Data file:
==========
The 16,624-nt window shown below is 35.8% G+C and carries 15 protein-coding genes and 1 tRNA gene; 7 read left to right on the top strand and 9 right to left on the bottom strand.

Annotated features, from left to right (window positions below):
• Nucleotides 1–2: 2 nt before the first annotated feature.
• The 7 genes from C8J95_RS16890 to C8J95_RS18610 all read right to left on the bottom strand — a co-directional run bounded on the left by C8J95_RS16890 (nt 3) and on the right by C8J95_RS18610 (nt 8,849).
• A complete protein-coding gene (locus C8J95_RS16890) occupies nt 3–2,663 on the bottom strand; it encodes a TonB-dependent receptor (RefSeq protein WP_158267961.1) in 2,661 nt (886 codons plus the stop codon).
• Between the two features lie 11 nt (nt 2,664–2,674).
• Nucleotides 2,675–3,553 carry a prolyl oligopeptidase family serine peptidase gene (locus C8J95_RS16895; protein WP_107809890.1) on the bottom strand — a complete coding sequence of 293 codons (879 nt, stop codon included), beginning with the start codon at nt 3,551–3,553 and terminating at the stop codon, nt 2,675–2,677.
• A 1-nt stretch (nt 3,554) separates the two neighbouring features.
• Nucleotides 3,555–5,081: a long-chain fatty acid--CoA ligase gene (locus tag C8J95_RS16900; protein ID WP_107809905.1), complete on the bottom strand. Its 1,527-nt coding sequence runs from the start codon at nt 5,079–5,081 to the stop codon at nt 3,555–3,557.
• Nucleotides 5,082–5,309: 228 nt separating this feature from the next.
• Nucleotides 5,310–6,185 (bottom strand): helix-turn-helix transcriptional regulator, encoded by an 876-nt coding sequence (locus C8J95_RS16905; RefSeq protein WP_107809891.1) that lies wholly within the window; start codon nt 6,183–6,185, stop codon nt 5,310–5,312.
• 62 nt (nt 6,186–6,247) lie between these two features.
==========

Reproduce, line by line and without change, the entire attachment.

The 16,624-nt window shown below is 35.8% G+C and carries 15 protein-coding genes and 1 tRNA gene; 7 read left to right on the top strand and 9 right to left on the bottom strand.

Annotated features, from left to right (window positions below):
• Nucleotides 1–2: 2 nt before the first annotated feature.
• The 7 genes from C8J95_RS16890 to C8J95_RS18610 all read right to left on the bottom strand — a co-directional run bounded on the left by C8J95_RS16890 (nt 3) and on the right by C8J95_RS18610 (nt 8,849).
• A complete protein-coding gene (locus C8J95_RS16890) occupies nt 3–2,663 on the bottom strand; it encodes a TonB-dependent receptor (RefSeq protein WP_158267961.1) in 2,661 nt (886 codons plus the stop codon).
• Between the two features lie 11 nt (nt 2,664–2,674).
• Nucleotides 2,675–3,553 carry a prolyl oligopeptidase family serine peptidase gene (locus C8J95_RS16895; protein WP_107809890.1) on the bottom strand — a complete coding sequence of 293 codons (879 nt, stop codon included), beginning with the start codon at nt 3,551–3,553 and terminating at the stop codon, nt 2,675–2,677.
• A 1-nt stretch (nt 3,554) separates the two neighbouring features.
• Nucleotides 3,555–5,081: a long-chain fatty acid--CoA ligase gene (locus tag C8J95_RS16900; protein ID WP_107809905.1), complete on the bottom strand. Its 1,527-nt coding sequence runs from the start codon at nt 5,079–5,081 to the stop codon at nt 3,555–3,557.
• Nucleotides 5,082–5,309: 228 nt separating this feature from the next.
• Nucleotides 5,310–6,185 (bottom strand): helix-turn-helix transcriptional regulator, encoded by an 876-nt coding sequence (locus C8J95_RS16905; RefSeq protein WP_107809891.1) that lies wholly within the window; start codon nt 6,183–6,185, stop codon nt 5,310–5,312.
• 62 nt (nt 6,186–6,247) lie between these two features.